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by the NFCC

Control measure

Assess risk from lone working

Control measure knowledge

Legislation requires employers to consider carefully and then deal with any health and safety risks for people working alone. Decisions to allow lone working at an operational incident should be based on the known levels of the individual's competence and the anticipated risks of the incident ground.

The Health and Safety Executive (HSE) publication Working alone: Health and safety guidance on the risks of lone working, states that employers have a duty to assess risks to lone workers and take steps to avoid or control risks where necessary. This must include:

  • Involving personnel when considering potential risks and their control measures
  • Taking steps to ensure risks are removed where possible, or putting in place control measures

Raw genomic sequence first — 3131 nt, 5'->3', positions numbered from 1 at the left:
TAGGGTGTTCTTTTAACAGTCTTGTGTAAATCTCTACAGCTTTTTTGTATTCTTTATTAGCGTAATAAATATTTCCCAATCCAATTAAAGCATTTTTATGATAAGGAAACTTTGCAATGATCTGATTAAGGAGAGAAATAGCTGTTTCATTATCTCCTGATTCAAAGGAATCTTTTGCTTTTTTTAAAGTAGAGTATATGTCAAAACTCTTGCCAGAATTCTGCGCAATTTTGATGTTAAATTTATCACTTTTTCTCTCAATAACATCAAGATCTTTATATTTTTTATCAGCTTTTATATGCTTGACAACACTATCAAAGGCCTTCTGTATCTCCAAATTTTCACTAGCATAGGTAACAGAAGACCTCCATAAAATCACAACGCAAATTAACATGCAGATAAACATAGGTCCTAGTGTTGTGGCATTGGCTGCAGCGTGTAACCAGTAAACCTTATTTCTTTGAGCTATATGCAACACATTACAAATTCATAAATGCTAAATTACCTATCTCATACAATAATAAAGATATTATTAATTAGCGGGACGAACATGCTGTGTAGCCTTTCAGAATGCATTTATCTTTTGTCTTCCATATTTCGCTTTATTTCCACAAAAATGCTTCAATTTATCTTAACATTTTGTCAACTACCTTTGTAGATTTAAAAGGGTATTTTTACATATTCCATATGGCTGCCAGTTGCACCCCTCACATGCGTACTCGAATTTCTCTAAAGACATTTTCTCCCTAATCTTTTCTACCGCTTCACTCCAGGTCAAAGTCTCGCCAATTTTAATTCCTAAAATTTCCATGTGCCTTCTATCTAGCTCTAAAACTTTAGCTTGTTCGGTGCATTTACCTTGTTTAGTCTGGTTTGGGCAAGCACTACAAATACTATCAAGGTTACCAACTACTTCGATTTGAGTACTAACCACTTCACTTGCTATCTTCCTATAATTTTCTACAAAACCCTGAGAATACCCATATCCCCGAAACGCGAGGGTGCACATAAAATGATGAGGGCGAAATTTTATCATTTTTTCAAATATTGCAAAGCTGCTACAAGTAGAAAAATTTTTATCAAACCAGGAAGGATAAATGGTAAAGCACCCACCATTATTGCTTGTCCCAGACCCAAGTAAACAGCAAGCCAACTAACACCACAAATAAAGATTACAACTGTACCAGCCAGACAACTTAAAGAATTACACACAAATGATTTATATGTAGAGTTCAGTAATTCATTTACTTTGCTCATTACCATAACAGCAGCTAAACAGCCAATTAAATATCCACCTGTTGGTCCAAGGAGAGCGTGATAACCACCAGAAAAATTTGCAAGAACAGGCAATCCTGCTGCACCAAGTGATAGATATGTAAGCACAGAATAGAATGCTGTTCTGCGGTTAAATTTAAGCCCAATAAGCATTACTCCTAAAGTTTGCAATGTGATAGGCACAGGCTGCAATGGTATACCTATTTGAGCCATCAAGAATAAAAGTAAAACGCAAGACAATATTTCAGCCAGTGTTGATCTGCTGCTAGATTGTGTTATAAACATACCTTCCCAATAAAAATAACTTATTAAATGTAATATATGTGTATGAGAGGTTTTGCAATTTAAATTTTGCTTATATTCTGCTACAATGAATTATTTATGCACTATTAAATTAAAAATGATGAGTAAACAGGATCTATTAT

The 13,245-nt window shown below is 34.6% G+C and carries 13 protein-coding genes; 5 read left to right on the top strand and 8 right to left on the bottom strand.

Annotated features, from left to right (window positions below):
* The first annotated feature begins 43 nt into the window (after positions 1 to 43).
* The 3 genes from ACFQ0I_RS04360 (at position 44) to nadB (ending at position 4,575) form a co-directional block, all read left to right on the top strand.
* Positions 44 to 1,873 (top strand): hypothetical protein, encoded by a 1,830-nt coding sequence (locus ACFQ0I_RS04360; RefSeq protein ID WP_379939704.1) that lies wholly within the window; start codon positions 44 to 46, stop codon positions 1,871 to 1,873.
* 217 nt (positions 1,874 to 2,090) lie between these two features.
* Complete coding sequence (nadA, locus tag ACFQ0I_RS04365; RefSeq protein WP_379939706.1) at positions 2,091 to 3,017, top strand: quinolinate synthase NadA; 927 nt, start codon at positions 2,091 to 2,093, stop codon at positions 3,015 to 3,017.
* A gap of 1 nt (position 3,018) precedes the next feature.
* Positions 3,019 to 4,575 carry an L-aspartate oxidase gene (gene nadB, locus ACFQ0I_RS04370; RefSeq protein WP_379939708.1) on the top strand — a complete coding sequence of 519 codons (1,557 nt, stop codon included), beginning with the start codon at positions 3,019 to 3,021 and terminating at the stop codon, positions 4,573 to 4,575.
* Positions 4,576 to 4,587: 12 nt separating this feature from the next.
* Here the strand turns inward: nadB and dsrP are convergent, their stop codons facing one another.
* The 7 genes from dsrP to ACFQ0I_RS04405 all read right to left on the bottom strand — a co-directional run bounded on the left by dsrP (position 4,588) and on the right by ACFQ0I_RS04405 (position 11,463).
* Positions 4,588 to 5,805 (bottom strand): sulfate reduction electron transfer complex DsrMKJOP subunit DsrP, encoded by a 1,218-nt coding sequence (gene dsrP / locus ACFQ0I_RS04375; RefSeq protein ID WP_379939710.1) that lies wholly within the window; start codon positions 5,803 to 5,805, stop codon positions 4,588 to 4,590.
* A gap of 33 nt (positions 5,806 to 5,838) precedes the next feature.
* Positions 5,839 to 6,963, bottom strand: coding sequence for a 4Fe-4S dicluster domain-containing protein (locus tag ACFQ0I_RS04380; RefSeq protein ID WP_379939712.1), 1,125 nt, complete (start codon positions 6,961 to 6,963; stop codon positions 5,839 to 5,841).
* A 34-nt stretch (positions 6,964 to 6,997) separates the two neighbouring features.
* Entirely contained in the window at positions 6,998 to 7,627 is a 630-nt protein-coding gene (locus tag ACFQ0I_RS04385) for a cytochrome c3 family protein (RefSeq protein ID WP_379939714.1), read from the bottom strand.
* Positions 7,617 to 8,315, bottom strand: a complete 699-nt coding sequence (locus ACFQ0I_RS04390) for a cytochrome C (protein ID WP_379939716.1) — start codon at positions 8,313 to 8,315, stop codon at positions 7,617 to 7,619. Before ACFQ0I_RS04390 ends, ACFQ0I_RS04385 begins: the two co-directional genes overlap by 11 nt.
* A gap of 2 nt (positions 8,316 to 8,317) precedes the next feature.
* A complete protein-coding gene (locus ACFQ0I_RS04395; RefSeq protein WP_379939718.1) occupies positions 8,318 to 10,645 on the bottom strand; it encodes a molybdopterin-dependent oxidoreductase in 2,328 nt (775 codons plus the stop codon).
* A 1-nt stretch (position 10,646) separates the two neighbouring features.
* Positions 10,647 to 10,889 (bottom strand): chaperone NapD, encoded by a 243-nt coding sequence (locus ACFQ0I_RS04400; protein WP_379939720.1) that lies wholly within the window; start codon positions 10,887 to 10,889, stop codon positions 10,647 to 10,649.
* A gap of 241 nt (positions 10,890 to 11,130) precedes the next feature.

Risk assessment should help to determine the right level of supervision. There are some high-risk activities where at least one other person would need to be present, including:

  • Working in a confined space, where a supervisor may need to be present, along with someone dedicated to the rescue role
  • Working at or near to exposed live electricity conductors

Strategic actions

Fire and rescue services should:
  • Ensure that policies relating to lone working include the operational environment

Tactical actions

Incident commanders should:
  • Carry out a risk assessment before allowing lone working
  • Be aware that some tasks may be too difficult or dangerous to be carried out by unaccompanied personnel
  • In situations when a risk assessment shows it is not possible for the task to be conducted safely by lone working, address that risk by making arrangements to provide help or back-up